Luminance and color inputs to mid-level and high-level vision

Ben J Jennings, Jasna Martinovic

Research output: Contribution to journalArticle

9 Citations (Scopus)

Abstract

We investigated the interdependence of activity within the luminance (L + M) and opponent chromatic (L - M and S - [L + M]) postreceptoral mechanisms in mid-level and high-level vision. Mid-level processes extract contours and perform figure-background organization whereas high-level processes depend on additional semantic input, such as object knowledge. We collected mid-level (good/poor continuation) and high-level (object/nonobject) two-alternative forced-choice discrimination threshold data over a range of conditions that isolate mechanisms or simultaneously stimulate them. The L - M mechanism drove discrimination in the presence of very low luminance inputs. Contrast-dependent interactions between the luminance and L - M as well as combined L - M and S - (L + M) inputs were also found, but S - (L + M) signals, on their own, did not interact with luminance. Mean mid-level and high-level thresholds were related, with luminance providing inputs capable of sustaining performance over a broader, linearly corresponding range of contrasts when compared to L - M signals. The observed interactions are likely to be driven by L - M signals and relatively low luminance signals (approximately 0.05-0.09 L + M contrast) facilitating each other. The results are consistent with previous findings on low-level interactions between chromatic and luminance signals and demonstrate that functional interdependence between the geniculate mechanisms extends to the highest stages of the visual hierarchy.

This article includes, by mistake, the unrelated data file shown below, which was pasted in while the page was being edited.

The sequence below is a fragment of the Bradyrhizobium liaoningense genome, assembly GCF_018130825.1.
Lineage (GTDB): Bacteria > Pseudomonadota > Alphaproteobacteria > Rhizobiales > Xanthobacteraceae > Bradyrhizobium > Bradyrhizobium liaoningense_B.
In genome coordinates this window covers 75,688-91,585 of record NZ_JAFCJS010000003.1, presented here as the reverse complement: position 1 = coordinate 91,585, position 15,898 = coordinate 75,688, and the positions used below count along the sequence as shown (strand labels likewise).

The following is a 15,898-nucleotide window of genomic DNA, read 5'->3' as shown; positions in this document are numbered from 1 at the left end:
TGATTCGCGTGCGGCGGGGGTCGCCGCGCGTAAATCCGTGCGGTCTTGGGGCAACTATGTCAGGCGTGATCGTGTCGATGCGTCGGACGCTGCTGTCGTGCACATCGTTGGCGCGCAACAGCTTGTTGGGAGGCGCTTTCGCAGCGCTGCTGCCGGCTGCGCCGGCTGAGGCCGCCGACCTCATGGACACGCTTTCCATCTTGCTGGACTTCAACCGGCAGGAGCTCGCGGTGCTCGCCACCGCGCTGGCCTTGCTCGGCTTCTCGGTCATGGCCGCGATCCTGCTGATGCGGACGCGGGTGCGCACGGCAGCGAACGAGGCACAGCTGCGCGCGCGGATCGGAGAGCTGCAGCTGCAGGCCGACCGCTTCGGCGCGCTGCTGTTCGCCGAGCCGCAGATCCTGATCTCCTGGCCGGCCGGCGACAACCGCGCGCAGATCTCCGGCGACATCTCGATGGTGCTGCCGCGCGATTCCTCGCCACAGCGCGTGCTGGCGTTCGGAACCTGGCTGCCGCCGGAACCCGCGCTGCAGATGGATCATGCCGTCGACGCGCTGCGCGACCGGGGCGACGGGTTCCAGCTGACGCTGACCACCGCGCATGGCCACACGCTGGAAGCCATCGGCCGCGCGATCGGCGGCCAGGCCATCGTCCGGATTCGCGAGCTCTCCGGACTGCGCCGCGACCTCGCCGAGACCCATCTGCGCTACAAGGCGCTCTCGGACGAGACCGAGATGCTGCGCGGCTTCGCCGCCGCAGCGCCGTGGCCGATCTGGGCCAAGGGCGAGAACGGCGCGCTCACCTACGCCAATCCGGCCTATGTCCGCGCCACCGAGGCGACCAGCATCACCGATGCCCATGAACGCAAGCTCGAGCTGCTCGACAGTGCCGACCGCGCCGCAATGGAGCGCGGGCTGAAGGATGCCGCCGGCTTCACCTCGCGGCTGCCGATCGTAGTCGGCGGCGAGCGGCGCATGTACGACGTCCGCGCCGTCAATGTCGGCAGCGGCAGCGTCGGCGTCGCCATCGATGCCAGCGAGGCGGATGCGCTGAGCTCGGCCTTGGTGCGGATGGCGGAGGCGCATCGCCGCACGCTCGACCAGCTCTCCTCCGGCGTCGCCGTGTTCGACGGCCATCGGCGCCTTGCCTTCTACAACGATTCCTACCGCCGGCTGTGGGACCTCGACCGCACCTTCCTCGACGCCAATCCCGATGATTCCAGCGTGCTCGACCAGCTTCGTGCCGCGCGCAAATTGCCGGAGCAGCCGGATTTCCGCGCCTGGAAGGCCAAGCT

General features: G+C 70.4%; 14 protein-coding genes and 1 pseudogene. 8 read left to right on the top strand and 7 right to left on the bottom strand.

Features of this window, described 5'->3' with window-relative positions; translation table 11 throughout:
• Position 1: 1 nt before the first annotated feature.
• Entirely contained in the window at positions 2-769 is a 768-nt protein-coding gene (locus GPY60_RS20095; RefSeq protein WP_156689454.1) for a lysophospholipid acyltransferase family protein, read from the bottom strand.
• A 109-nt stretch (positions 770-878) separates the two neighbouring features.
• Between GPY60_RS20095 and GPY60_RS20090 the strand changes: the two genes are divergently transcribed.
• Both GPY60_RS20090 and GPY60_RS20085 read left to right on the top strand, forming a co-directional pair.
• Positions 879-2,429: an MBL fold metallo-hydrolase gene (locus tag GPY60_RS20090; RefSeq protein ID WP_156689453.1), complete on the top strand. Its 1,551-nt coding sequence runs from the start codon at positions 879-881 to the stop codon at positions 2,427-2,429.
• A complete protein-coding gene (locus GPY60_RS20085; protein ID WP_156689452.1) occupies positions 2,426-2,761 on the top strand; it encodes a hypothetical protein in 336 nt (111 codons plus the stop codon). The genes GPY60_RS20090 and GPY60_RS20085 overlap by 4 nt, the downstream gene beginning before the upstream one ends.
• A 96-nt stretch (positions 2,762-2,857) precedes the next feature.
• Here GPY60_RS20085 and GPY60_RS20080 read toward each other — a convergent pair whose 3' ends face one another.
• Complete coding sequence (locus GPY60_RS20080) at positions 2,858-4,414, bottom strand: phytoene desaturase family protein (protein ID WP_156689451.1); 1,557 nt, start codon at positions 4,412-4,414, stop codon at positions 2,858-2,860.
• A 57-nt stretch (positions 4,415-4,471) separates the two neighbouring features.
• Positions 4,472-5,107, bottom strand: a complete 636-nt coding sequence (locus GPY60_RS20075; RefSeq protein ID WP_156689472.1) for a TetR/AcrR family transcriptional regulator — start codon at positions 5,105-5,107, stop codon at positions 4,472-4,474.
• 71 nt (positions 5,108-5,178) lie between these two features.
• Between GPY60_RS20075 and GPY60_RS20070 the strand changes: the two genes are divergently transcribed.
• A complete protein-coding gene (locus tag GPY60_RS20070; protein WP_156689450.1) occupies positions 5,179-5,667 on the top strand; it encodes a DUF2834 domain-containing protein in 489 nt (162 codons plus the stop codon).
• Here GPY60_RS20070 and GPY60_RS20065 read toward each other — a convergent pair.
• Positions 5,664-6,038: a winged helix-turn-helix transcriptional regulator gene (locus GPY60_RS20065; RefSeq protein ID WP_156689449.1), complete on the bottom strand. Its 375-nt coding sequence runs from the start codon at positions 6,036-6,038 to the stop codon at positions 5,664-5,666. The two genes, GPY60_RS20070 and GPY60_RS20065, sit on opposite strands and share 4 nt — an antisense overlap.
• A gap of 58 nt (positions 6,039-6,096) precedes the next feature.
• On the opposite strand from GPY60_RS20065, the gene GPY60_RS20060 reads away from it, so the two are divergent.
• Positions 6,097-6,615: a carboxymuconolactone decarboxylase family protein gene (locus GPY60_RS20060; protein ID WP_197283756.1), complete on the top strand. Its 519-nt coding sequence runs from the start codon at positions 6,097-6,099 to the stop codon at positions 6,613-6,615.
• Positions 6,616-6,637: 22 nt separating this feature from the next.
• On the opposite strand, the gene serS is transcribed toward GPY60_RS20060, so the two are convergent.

Original languageEnglish
Article number9
JournalJournal of Vision
Volume14
Issue number2
DOIs
Publication statusPublished - 11 Feb 2014

Keywords

  • object classification
  • good continuation
  • perceptual organization
  • luminance
  • color
  • postreceptoral mechanisms
  • visual pathways

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